- Two other human tendencies that impact investing are fear and greed and behavioral economists have uncovered some very interesting human behavior. Simulating a loss on the stock market appears to strike the same synapses in the brain as being attacked or experiencing severe fear, thereby activating our fight or flight responses. Is it any wonder so many people sell their investments after already experiencing steep losses? If they ever re-enter the market, it's usually after it has recovered.. The conclusion of these behavioral studies is that we are not good at dealing with market movements, particularly strong ones. When we are losing, our fight or flight impulses can pretty easily take control of our minds and bodies. Our mind and body is screaming at us to “get out”. The opposite also creates an investment problem, when we are “winning” we experience a natural form of intoxication - we want more and more. These behaviors almost always cause investors poor and sometimes disastrous results . This is where your financial plan can become a critical support tool, it helps to calm nerves when market goes haywire, which it often does for periods of time.
The impact of human emotions on investing is turning out to be a fascinating subject and the conclusions are pretty clear. Humans are not naturally made for investing. In fact, our instincts work against us. Successful investing requires almost disinterested consistency. In a volatile market, a calm and consistent approach is what's needed most.
Frankly, losses on occasion are a part of investing. Trying to avoid losses or trying to squeeze out every ounce of gain has proven time and again to be "the losers game" when it comes to investing. There is a very insightful book written by Charles D. Ellis titled, “Winning the Loser’s Game”. During his career, Ellis was a teacher at Harvard Business School and the Yale School of Management and he is one of only 12 individuals recognized for lifetime achievement regarding his insights and research into the investment profession. Unfortunately, it can be pretty dry reading but if you really are serious about understanding investor behavior and investment analytics, it is a must read. If you want to try to out-perform index investing and rebalancing, this book will explain what your odds are – pretty poor.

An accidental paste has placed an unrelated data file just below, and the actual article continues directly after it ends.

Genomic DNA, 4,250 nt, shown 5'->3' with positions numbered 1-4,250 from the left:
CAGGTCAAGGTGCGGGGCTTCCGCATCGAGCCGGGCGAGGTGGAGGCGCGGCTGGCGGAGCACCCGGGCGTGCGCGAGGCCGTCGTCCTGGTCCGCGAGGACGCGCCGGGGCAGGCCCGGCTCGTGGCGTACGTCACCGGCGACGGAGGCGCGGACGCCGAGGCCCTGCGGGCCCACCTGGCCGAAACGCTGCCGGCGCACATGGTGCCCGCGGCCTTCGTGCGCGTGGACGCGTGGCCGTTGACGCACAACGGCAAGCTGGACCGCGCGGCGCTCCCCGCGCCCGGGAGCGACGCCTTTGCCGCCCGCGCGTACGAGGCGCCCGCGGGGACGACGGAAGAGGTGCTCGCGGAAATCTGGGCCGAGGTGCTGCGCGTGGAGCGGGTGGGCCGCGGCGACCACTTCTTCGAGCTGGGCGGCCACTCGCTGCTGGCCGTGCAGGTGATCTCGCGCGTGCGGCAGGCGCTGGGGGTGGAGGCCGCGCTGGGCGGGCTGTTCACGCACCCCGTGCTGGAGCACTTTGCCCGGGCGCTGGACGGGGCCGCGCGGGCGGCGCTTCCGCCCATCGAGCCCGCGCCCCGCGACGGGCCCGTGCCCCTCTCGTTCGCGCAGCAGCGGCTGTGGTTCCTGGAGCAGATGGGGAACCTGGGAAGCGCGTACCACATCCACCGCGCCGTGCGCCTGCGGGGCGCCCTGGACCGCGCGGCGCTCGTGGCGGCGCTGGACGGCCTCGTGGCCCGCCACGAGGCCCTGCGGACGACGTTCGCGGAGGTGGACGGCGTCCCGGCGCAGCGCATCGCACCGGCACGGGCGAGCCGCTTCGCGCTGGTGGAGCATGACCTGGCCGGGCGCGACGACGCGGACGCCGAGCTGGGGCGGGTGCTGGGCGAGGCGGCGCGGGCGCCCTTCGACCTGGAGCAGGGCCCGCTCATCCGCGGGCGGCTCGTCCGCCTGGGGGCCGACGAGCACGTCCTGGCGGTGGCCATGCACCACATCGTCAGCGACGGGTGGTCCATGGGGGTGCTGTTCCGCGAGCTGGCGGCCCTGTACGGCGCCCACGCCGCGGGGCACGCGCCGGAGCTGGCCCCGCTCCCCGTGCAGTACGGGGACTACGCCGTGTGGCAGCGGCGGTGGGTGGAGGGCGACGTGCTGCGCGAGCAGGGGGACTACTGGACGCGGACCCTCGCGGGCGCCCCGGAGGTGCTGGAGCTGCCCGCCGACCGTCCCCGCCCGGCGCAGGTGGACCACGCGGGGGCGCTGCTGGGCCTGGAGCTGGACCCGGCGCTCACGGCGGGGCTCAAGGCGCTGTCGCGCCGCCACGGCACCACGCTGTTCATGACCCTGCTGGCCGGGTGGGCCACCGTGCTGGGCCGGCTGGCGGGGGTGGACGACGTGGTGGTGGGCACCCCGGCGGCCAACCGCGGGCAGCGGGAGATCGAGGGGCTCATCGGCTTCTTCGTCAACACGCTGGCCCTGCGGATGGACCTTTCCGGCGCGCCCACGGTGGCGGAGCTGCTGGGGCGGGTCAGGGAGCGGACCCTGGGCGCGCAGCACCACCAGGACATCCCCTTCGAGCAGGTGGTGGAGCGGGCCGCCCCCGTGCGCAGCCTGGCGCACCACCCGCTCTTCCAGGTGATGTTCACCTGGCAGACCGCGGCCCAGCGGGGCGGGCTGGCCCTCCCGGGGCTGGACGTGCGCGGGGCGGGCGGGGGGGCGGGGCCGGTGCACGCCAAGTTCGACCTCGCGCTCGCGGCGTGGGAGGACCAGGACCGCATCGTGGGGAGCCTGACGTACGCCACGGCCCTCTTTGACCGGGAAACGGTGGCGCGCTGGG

I could go on and on because there is a rich array of material available. However, you are probably already getting the picture. Unfortunately, you are not going to hear too much of this type of material from the financial news media. Why? Because they want you to believe making the rights calls is easy and if you just follow their advice you will “win”. However, their “advertising” does not align with what independent research is telling us (not even close).
So, Fullen Financial is not going to try to predict where the markets are going next (even Warren Buffet will tell you he doesn't know). In other words, we are not playing "the losers game". I’ve read the book (and several others for verification) and I know my odds of successfully predicting market moves are not good (pretty bad in fact). So, we are going to stick with the investment strategy we put together when we did the detailed work of putting your financial plan together.
I'm happy to speak more about this if you would like.
About the Author: Milt Fullen is a CPA and CFP® fee-only fiduciary advisor with more than 30 years of experience in the financial services industry. He is a multi-year winner of Columbus Monthly’s Five Star Wealth Manager Award, and Fullen Financial Group ranks among Columbus Business First’s top fee-only financial planning firms in Central Ohio. We have helped over 200 individuals and families prepare for retirement, and we manage more than $180 million of assets on behalf of our clients. Our team of professional advisors has a wealth of experience and the best credentials in the industry, supported by the latest technology tools and a dedicated client service team.